> 4 microns
> 6 microns
The PPM distribution includes additional insights because it provides the total amount of wear and contamination 2 ways. First it reports PPM v/v, and second it determines the system debris in ml. Peaks and inflections in the PPM distribution plot correspond to specific sources of contamination and wear.
What is System Debris?
The system debris is the total amount of particulate debris in the lubrication system. Multiply PPM v/v by lubrication system volume (liters x 1000) to get system debris (milliliters). You can easily visualize how much debris or wear metal this represents using small syringe (or maybe a big one!). Use this information to calculate the dirt holding capacity for filters to estimate how much it costs to remove system debris. Keep in mind that filter companies report filter capacity in grams assuming a value for specific gravity of dust.
How to test wet/dirty oils?
Yes, you can test wet oils. Immiscible water droplets in oil will produce counts which are falsely interpreted as solid particles. This is done using methods for water masking (US Patent 6,064,480). In this case the cloudiness disappears oil and water emulsion becomes transparent. This works with extremely high water contamination, and with water-glycols. Yes, you can test very dirty oils to get size PPM distribution.
Also, you will occasionally want to test extremely high particle concentrations. Recall that above 20,000 particles/ ml the particle counter may be saturated. Dilution with clean solvent allows testing of all industrial lubricants, even 1,000,000 particles/ml. Software accounts for dilution ratio and counts contributed by dilution.
How to keep from loosing big particles?
It is very important that the larger particles not be allowed to be lost. Proper mixing entrains air in the sample. Degassing takes valuable time while larger particles fall to bottom. It is a good idea to degas upside down, then dispense the sample from top-to-bottom through laser sensor as shown in Figure 3.
Figure 3. US Patent 6,418,799 method for degassing samples for laser particle counting.
Key points about PPM Distribution
It is important to measure PPM distribution on all types of machinery. This includes very low to very high viscosity grades (e.g., VG 32 to VG 680). It also includes very clean to very dirty samples (ISO 10 to ISO 26. You will want to trend and alarm on PPM measured in all three ranges. And you want be sure to sample from the active zone where the oil is hot and circulating.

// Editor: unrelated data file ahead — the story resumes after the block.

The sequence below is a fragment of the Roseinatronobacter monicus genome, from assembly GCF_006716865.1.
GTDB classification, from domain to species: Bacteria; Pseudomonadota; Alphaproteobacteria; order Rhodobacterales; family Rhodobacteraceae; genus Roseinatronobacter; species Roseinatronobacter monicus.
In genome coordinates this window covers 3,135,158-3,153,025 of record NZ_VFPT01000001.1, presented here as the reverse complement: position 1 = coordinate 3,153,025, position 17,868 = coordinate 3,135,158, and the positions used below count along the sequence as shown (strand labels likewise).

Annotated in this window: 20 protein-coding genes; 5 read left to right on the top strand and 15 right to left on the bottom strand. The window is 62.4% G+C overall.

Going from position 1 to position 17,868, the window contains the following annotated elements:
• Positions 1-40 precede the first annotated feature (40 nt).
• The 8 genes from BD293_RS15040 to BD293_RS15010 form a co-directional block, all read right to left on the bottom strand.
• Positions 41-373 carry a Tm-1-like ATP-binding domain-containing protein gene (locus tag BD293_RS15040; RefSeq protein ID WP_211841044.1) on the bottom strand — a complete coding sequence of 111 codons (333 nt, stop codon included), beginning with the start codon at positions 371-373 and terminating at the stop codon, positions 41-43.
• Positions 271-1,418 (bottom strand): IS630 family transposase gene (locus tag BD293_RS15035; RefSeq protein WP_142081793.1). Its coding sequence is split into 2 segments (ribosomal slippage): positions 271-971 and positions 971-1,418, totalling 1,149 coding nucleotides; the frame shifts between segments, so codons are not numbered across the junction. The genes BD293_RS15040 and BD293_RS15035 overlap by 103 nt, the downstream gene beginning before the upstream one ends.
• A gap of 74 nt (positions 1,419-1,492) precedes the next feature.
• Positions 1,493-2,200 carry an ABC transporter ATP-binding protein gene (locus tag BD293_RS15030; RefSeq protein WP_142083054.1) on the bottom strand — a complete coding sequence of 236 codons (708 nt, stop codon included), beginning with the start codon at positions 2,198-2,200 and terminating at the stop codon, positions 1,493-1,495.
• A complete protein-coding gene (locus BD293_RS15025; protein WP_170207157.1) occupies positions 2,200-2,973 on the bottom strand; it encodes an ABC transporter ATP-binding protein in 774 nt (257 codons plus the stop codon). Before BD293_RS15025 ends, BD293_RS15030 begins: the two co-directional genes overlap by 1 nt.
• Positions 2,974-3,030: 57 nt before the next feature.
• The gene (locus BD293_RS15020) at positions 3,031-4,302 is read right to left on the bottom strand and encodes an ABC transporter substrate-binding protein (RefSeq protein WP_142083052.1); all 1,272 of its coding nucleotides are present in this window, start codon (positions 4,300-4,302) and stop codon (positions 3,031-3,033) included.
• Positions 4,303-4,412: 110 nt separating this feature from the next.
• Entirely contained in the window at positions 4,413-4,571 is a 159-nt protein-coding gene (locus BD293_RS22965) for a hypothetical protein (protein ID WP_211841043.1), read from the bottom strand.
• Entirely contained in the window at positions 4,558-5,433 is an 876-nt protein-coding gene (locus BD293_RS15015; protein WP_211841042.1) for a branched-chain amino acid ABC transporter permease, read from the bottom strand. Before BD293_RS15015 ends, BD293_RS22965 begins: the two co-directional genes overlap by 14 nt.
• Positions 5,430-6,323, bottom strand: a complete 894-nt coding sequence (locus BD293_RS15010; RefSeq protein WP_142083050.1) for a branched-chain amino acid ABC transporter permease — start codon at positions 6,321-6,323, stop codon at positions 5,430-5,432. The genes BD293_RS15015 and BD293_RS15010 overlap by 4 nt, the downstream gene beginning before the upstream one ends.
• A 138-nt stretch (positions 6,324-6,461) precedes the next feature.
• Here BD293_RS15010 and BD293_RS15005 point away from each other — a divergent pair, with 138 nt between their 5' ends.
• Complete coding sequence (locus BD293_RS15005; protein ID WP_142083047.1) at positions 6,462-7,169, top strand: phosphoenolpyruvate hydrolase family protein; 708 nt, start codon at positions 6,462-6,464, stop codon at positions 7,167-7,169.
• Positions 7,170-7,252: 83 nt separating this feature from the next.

Be sure to mask water when needed and validate the results using Wear Debris Analysis. WDA is able to find root cause and severity. It is perfect for determining what the root causes are that produced the peaks in the PPM distribution plot. See Figure 4.
Figure 4. Wear debris analysis
A single sample will often have more than one contaminant. In this case you characterize each group of particles in the distribution using the WDA template.
Finally, you will want to take advantage of the Systems Debris computation. Once you know the total systems debris and you have identified which particle group is associated with each peak in the distribution using WDA, then you can proportion the total systems debris into categories corresponding to the area under each peak. For instance in Example D shown in Figure 2 you can estimate that 40% of the debris volume is associated whit the 13-micron nominal size distribution while the remaining 60% is associated with the 26-micron nominal size distribution.
The new PPM distribution method adds valuable new insight to industrial oil analysis. By quantifying the total systems debris, combining this with wear debris analysis to identify which source is responsible for each characteristic peak in the distribution, the user can determine how much filtration is needed or how much wear has taken place recently. Keep in mind that this measure is only the freshly generated debris that is actively circulating in the oil. As such the PPM distribution method provides critical insight needed to screen for contamination and wear problems.
R. E. Garvey, Is Your Particle Counter Giving You PPM and Size Distribution? Practicing Oil Analysis Magazine
 The CSI Model 5200 or CSI Model 52PC are recommended for use with OilView software to achieve best results.
Ray Garvey is the Tribology Solutions Manager for Emerson Process Management CSI. His certifications include PE, CLS, and OMA1. He is an inventor named on eight patents, six of which pertain to industrial oil analysis.